Type of Submission

Refereed Article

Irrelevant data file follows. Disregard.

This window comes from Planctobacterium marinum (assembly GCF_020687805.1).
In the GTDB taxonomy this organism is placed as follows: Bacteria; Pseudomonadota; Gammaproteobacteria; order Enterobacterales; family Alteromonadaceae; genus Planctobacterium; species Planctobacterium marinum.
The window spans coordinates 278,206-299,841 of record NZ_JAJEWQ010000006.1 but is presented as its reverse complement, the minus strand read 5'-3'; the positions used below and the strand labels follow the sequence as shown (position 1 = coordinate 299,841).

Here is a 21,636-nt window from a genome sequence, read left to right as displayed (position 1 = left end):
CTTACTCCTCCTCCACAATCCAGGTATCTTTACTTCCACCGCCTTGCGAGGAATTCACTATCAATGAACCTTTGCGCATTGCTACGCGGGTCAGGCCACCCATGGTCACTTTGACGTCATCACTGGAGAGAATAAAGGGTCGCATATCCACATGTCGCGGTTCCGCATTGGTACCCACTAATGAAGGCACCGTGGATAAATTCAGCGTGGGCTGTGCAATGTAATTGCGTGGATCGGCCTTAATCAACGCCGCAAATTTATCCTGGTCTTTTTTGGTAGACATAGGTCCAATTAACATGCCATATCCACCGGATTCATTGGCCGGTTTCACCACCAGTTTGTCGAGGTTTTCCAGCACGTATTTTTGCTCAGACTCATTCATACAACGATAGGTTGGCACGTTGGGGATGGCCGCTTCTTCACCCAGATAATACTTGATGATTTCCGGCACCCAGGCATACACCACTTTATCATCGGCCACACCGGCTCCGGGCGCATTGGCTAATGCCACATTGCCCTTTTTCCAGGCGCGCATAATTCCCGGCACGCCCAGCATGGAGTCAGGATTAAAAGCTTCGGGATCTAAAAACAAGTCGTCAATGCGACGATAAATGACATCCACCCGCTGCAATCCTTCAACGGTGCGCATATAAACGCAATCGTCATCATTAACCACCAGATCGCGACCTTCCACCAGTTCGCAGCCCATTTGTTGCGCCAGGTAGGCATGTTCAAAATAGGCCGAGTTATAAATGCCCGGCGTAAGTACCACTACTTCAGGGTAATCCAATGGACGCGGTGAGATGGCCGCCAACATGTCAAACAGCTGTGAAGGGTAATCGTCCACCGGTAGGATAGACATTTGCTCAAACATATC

This study examines the topline performance of a cross-section of hotels in the United States from 2009 to 2013 to test whether eco-labeled (LEED or Energy Star, in particular) properties generated revenue performance premiums over noncertified hotels. In other words, does it pay to acquire these labels? Regressions included regional, class, chain scale, size, and location controls. Custom comparable clusters were also separately tested. Results show that LEED-labeled hotels experience higher average daily rate but lower occupancy rates, resulting in a statistically insignificant difference in RevPAR. Energy Star labeled buildings consistently showed higher occupancy.